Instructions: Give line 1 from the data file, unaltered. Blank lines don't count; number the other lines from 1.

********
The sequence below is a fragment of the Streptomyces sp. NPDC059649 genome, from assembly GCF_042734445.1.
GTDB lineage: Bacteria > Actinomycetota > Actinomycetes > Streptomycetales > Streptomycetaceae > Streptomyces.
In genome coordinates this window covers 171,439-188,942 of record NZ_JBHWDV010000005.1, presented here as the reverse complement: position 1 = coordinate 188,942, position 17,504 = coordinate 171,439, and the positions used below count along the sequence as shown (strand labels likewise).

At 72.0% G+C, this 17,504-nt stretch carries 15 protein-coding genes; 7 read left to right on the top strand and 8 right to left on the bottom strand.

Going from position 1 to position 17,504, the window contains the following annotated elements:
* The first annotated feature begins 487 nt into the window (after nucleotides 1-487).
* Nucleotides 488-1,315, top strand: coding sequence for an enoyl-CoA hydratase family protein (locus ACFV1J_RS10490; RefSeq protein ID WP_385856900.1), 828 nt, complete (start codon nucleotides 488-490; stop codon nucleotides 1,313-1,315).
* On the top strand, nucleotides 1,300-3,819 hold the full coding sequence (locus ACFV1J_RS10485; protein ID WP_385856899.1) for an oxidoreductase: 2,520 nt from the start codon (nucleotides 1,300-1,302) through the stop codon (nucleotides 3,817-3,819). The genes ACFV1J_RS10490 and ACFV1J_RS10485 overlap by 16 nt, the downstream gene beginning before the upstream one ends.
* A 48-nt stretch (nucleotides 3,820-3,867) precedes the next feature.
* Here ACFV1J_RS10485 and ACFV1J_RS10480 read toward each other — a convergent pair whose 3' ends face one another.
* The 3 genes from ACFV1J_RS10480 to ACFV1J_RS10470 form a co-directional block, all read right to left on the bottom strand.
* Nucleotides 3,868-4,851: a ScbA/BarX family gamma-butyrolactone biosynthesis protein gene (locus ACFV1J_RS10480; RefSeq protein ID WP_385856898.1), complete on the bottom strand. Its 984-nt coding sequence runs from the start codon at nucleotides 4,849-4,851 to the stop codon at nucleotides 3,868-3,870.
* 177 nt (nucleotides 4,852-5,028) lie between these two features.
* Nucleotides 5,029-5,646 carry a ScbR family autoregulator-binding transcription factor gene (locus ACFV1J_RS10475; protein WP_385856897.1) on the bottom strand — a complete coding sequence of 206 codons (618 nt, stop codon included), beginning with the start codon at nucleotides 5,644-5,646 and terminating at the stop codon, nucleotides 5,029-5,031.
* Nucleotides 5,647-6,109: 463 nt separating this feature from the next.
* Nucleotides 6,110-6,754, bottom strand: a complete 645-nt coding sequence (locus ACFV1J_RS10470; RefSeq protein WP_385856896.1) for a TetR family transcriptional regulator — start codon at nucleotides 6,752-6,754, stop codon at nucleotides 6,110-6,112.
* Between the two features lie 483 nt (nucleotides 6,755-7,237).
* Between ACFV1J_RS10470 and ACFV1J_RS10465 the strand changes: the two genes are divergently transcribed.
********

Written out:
The sequence below is a fragment of the Streptomyces sp. NPDC059649 genome, from assembly GCF_042734445.1.